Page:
Now we come to the consonants.
Castilian Spanish is one of the few European languages to include a voiceless dental fricative /θ/ in its phoneme inventory. As this is a very common sound in English, it should present no problems whatsoever for the English speaker. Unfortunately, orthographically, it is either <c> or <z>. This leads non-Spanish-speaking native English speakers to associate it with a lisped /s/, and many will refuse to use it, on the grounds that “it sounds cissy”. Try telling a madrileño taxi driver that he sounds cissy, and see where it gets you! However, certain names seem to have beaten this: Olazábal for one. When the golfer of that name first became prominent, the mispronunciation used as an anglicization put the stress on the wrong syllable, but included the /θ/ correctly (despite the consistently correct stress in the BBC Pronunciation Unit’s recommendation from the day he hit the news, it was only when he insisted in a press conference that this was right that anyone took notice of it. So much for the influence of the Pronunciation Unit).
The voiced counterpart to /θ/ is not listed as a phoneme in its own right, but occurs as the most frequent allophone of /d/: [d] appears in word initial position following a rhythmical pause, and following /n/ or /l/. Elsewhere it is realized as [ð]. Here is another sound that causes no problem to English speakers, but seeing it spelt as <d> makes them shy away from the easy but non-intuitive interpretation.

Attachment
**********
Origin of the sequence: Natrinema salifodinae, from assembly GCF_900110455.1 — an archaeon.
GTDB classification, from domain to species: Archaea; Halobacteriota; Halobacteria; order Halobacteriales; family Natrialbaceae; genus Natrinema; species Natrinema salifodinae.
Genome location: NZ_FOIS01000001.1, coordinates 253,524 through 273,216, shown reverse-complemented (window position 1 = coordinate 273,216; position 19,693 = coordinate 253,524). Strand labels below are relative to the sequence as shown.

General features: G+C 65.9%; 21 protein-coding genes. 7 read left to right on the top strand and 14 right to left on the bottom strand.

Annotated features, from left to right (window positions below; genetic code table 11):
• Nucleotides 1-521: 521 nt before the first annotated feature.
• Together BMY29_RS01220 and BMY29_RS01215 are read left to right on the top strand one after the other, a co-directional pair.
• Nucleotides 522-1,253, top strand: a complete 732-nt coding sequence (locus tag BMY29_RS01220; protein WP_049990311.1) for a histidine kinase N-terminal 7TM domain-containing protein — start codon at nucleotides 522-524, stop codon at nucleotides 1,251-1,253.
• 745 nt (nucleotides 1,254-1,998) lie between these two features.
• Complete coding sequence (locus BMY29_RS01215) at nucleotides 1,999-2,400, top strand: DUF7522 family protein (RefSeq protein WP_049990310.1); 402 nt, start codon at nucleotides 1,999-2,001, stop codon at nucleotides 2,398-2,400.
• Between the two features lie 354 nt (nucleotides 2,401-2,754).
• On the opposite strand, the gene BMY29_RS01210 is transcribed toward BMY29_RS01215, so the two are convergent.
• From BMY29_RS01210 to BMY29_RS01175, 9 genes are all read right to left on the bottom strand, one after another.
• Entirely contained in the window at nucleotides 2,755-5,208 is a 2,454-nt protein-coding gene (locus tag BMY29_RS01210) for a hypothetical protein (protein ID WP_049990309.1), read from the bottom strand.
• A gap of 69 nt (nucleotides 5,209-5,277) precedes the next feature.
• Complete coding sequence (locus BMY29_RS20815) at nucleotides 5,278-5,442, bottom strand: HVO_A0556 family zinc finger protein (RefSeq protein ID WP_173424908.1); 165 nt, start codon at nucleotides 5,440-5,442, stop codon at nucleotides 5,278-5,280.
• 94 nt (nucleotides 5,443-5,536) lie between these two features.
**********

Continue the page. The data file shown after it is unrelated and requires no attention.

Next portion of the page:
<b> and <v> are interchangeable – representing [b] word initially following a rhythmical pause, and following /m/; and [ß] elsewhere. Generally speaking, it is acceptable to interpret them into English as /b/ and /v/ respectively, so that Barcelona is anglicized with initial /b/, and Valencia with initial /v/.
There’s not a lot that can be done with /g/ (either [g] or [ɣ]) except treat it always as English /g/. N.B. Spanish <ng> is always [ŋg] regardless of position, and so /ŋg/ in English.
Spanish <ll> varies greatly from one dialect to another, but an English speaker can never go wrong treating it as the sequence /l/ + /j/, so Portillo becomes /pɔ:’ti:ljəʊ/. Likewise the palatal nasal, <ñ> easily becomes /n/ + /j/. Beware of words that look as if they ought to be spelt <ñ> but aren’t: Habanera, the name of the famous aria from Carmen, for example, means “of Havana”, and has no tilde above the<n>, and so should be pronounced /æbə’neərə/ in English.
<ch> represents (almost) the same sound as its counterpart in English: macho, machismo are pronounced ‘mætʃəʊ, mə’tʃi:zməʊ, and not, as so often heard *[‘mæxəʊ, mə’kɪzməʊ], as if they were somehow German or Italian.
<h> on its own is always silent.
<j> and <g> before <e> or <i> are the voiceless velar fricative /x/, so Sergio becomes in English /’seəxɪəʊ/ (or /’seəhɪəʊ/ for those who can’t cope with Scottish or Welsh names).
<qu> represents /k/ before <e> or <i>. The <u> is never pronounced separately in this position.
<x> is usually /ks/, but sometimes, as in México, may be pronounced /x/